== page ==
Pine Mountain Settlement School
Series 12: LAND USE


[unknown location with rough creek bed and cabins, view]  near Pine Mountain Settlement School, Harlan County, KY.  mccullough_II_080b


TAGS: Land use, space, connections of people to the land, landowners, cultural geographies, Henri Lefebvre, Doreen Massy, Scott Russell Sanders

To be landless is not to lack property but to lack responsibility. Scott Russell Sanders

Land use is how we negotiate our space. Space can be used as one of the analytical tools we study in order to think historically. Yet, as Doreen Massy* has reminded us, “We cannot understand place by enclosing it in boundaries … space is a simultaneity of stories so far …” and is created by the connections of people to the land and connections between peoples and bigger geographies.

The space in which Pine Mountain was created is more than geography and has been and is continually shaped, managed, and studied through actions that take place between the people who live there and those who have vested interests in the lands of eastern Kentucky. How the people occupy the space that comprises Pine Mountain and their larger cultural geography has often determined what direction land use will take.

Land use is fluid. It is dynamic. It is a historical record of people and place and it is often contentious.  Henri Lefebvre** in his book, The Production of Space, 1974, identifies three types of space that he sees as fundamental: social, physical, and mental.  At Pine Mountain, the melding of the social, the physical, and the mental can be seen in the records of the archive held by the School.  The archival record, generally documents and photographs, records all of these aspects of space and of land use. The physical evidence of the use of space is evident throughout the Pine Mountain Settlement School record.  Because the space of Pine Mountain is well defined as space belonging to Pine Mountain, it contains their stories.  The surrounding land use, that space that surrounds the school also has a well defined character. The two have not always echoed one another. The stories of their intertwined history is contained in the many land use stories found in the Archive’s  LAND USE GUIDE ..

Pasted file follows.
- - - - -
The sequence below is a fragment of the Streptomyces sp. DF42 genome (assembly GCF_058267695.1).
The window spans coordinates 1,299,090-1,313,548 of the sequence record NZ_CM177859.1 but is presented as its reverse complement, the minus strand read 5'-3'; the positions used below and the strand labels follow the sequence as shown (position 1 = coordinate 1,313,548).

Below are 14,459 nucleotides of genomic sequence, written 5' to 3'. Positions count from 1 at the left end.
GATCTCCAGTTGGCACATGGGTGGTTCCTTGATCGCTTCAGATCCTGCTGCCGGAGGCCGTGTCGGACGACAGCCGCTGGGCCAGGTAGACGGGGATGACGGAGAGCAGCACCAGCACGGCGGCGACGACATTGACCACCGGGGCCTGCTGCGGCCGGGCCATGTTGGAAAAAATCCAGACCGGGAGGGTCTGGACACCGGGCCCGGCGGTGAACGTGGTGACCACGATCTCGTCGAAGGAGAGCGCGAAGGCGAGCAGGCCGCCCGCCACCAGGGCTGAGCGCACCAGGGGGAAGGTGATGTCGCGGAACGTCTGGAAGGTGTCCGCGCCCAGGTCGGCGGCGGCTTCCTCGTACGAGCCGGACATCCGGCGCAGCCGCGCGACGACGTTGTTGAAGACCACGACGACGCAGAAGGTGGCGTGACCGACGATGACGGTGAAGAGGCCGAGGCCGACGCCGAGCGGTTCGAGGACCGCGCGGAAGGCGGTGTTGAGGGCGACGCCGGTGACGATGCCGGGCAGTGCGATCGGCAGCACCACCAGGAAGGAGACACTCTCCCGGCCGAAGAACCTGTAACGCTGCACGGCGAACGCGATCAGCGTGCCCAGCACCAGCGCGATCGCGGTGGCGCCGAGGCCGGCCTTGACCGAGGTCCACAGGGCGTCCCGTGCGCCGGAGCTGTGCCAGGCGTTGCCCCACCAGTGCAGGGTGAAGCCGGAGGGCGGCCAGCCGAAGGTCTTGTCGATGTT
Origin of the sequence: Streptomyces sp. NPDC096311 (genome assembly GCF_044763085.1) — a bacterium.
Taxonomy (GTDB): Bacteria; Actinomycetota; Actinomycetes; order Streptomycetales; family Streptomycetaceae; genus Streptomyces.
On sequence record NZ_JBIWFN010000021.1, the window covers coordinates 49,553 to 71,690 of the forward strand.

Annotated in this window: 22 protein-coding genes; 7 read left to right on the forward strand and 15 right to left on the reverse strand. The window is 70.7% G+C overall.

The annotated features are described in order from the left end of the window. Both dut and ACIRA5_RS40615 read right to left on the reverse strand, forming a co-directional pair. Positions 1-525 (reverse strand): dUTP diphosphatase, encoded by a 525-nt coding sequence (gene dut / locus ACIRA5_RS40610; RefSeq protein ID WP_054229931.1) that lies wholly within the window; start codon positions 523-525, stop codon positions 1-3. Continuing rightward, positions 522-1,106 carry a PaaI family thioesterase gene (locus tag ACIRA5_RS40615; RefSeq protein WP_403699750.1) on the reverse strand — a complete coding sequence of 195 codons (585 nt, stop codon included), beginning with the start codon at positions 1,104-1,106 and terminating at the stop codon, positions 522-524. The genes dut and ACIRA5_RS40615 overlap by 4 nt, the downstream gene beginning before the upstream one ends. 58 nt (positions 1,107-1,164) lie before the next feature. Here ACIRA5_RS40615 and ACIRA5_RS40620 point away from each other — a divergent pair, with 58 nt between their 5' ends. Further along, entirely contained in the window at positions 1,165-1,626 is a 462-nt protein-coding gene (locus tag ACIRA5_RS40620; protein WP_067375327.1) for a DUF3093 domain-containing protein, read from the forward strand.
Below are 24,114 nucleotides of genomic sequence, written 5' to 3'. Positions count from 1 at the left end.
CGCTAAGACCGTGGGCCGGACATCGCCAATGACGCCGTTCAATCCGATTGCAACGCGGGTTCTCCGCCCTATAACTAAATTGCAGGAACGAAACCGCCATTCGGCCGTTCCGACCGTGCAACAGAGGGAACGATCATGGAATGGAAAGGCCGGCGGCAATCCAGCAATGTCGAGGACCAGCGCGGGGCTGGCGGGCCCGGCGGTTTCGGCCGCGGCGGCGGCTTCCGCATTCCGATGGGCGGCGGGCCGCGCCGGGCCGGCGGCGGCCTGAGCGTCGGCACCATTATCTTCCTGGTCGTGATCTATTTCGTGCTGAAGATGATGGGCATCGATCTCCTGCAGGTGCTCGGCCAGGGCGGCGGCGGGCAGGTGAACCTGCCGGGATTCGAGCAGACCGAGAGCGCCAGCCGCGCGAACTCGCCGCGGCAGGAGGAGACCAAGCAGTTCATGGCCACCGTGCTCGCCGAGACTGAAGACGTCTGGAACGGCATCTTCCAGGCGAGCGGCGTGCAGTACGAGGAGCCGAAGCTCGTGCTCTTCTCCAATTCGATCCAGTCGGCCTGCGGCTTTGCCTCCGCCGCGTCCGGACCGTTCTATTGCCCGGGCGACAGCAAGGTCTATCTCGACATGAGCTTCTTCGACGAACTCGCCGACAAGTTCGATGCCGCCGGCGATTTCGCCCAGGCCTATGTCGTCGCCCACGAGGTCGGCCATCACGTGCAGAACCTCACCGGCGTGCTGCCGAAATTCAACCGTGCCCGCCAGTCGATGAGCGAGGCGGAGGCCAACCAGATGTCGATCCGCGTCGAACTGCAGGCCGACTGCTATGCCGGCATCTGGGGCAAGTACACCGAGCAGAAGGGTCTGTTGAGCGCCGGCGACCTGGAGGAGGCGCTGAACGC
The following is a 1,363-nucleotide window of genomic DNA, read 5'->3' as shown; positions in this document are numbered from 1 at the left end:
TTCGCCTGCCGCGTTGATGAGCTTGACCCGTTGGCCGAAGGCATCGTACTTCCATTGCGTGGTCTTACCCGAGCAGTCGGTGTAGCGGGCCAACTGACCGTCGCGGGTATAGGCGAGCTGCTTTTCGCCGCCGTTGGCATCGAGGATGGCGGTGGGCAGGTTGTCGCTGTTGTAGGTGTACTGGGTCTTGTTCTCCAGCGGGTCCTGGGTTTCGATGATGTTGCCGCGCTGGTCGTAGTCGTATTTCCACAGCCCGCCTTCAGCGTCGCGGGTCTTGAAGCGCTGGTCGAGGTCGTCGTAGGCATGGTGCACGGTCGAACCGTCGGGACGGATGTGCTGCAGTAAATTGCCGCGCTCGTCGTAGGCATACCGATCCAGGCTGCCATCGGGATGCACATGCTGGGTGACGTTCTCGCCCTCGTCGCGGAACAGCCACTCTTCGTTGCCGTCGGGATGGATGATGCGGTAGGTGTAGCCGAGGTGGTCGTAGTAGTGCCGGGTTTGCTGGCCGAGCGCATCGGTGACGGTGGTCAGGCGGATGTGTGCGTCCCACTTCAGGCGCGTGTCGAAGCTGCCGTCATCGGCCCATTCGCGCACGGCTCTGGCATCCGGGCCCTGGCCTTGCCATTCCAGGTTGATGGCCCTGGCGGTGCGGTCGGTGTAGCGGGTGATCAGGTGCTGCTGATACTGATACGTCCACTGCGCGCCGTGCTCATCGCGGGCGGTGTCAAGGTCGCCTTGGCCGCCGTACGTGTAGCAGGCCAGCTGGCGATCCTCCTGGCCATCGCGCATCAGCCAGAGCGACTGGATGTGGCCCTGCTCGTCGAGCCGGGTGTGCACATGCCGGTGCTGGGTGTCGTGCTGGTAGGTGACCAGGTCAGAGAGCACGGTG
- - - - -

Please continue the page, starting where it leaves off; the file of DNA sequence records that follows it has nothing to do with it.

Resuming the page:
The LAND USE GUIDE captures in personal recollections, documents, photographs, contestations, maps and more, the many land use stories associated with the Pine Mountain Settlement School. The  GUIDE provides an introduction to the social, physical, and mental space dialogs within the school, the community, and the region.

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Land use is one of the more fascinating and confounding aspects of the history of Pine Mountain Settlement School.

*See: Massy, Doreen. (1994) Space, place, and gender. Minneapolis: University of Minnesota Press.
**See: Lefebvre, Henri. (1958; 1992) The Social Production of Space. Wiley-Blackwell.

In the PMSS Archive Collection, PMSS land use history is recorded by the documents and images that are listed as links in the following guide: